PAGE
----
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Black Lives Matter Conference: Life and Death in Contemporary Brazil

Undergraduates enrolled in “Black Lives Matter,” a course taught by Mellon Visiting Professor of Latin American and Caribbean Studies Dr. Silvio Almeida, have identified useful points of comparison between Brazil and the United States. Both countries face complex historical legacies as two of the largest slave-holding societies in the Western Hemisphere. Yet the students have concluded that focusing exclusively on death, suffering, and defeat can discourage current struggles for equality and justice. According to Almeida, “one of the most striking outcomes of the course has been students’ ardor in imagining life-affirming politics, or a politics of life rather than one of death."

photo of Silvio de Almeida
Mellon Visiting Professor, Dr. Silvio de Almeida

The Duke Global Brazil Conference, now in its sixth year, will highlight precisely the life-affirming qualities of contemporary and historical struggles in the world’s fifth largest country with the largest African-descended population outside of Africa.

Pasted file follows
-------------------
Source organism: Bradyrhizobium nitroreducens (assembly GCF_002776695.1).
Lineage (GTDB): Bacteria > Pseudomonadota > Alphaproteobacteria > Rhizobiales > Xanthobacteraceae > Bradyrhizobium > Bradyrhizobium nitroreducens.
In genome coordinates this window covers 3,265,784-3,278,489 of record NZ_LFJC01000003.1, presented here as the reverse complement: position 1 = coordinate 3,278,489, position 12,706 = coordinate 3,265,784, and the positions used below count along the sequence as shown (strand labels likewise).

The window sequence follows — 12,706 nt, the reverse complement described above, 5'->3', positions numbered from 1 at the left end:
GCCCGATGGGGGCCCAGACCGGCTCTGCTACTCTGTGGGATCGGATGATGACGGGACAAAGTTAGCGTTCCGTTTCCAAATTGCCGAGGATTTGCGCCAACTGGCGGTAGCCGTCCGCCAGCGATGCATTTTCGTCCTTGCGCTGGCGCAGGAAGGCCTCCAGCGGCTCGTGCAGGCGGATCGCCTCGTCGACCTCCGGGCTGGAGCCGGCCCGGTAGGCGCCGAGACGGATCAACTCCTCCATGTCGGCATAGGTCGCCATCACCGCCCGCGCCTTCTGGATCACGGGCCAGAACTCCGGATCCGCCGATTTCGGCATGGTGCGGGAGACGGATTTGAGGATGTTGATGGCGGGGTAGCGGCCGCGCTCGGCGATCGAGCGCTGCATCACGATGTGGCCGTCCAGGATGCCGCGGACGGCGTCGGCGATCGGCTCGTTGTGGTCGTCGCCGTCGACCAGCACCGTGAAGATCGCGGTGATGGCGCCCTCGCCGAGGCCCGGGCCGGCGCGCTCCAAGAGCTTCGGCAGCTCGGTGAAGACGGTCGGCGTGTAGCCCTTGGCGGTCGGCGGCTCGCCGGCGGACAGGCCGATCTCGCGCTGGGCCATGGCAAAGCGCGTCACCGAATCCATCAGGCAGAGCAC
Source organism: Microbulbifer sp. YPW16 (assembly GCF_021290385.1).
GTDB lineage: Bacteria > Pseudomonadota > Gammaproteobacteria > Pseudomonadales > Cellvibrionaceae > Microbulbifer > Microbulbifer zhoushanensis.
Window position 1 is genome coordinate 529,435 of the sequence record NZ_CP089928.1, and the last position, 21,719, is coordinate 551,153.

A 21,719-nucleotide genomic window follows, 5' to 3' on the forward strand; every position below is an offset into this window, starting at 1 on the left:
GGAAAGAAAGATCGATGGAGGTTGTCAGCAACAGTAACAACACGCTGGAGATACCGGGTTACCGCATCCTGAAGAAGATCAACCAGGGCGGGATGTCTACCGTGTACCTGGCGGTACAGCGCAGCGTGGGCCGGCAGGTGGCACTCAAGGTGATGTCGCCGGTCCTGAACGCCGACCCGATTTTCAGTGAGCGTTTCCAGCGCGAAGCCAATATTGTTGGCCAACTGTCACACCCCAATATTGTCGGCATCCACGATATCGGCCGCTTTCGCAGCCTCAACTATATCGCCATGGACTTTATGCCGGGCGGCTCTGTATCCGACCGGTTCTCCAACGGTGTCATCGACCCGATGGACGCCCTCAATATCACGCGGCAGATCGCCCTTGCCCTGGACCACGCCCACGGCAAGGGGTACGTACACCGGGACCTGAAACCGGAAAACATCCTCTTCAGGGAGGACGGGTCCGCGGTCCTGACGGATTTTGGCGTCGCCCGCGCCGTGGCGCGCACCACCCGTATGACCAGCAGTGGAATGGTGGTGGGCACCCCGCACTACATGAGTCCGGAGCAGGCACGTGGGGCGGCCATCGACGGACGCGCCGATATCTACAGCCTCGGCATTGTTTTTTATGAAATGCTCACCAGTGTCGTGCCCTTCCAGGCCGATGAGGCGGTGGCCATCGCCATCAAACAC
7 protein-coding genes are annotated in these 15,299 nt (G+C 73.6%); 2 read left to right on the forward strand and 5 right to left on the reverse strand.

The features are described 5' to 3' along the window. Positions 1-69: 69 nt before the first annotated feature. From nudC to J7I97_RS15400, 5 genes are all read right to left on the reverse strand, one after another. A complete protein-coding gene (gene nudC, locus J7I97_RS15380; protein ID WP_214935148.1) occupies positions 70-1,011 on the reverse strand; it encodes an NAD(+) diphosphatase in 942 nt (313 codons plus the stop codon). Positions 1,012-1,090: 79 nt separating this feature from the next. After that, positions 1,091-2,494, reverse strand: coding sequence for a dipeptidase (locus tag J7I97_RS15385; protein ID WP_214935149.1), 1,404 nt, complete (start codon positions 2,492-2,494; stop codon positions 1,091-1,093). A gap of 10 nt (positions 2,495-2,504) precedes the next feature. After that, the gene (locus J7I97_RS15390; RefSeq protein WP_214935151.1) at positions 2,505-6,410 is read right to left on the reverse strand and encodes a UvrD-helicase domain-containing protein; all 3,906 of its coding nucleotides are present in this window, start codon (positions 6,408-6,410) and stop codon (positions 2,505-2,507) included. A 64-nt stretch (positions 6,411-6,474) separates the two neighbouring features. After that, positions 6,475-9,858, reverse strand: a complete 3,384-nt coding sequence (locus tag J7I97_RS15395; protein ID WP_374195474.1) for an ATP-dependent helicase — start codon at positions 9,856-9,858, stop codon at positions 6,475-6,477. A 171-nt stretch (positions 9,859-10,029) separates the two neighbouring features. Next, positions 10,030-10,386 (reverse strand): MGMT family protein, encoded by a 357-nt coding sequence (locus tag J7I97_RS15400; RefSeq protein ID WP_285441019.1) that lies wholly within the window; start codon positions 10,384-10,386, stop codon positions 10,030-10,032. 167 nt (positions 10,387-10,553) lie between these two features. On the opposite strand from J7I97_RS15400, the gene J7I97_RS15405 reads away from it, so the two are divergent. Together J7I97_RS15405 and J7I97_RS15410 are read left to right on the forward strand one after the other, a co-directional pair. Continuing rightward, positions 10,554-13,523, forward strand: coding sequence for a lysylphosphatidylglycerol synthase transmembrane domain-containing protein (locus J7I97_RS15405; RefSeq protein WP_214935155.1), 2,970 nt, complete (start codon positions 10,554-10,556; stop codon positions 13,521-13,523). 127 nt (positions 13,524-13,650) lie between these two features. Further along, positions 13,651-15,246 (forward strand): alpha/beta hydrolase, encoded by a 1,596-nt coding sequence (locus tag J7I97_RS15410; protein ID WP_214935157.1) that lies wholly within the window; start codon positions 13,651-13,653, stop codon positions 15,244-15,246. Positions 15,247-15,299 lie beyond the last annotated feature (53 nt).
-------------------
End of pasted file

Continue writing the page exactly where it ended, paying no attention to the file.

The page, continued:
Brazil is indeed infamous for exclusionary racialized violence, radical inequalities of wealth, and a deeply entrenched culture of cruelty. These vital issues will be examined by Graham Denyer Willis (University of Cambridge), Ana Paulina Lee (Columbia University), and Jane-Marie Collins (University of Nottingham). 

At the same time, Brazil’s black population and the popular majority as a whole have always affirmed and celebrated life. The country has enacted the world’s most ambitious affirmative action policies, the topic of a documentary to be premiered by Duke Ph.D. candidate Travis Knoll. African-derived art, music, and dance have been sites of strength and resilience and form the focus of presentations by Hélio Menezes (University of São Paulo), Luciane Ramos Silva (State University of Campinas), and Mila Burns (Lehman College CUNY), respectively. Marcelo Nogueira, a Ph.D. candidate in Duke Romance Studies, will also perform popularly inspired guitar music by the internationally famous Brazilian composer Heitor Villa-Lobos. 

The conference will be held on February 27 and 28 at Duke’s John Hope Franklin Center. All events are free and open to the public.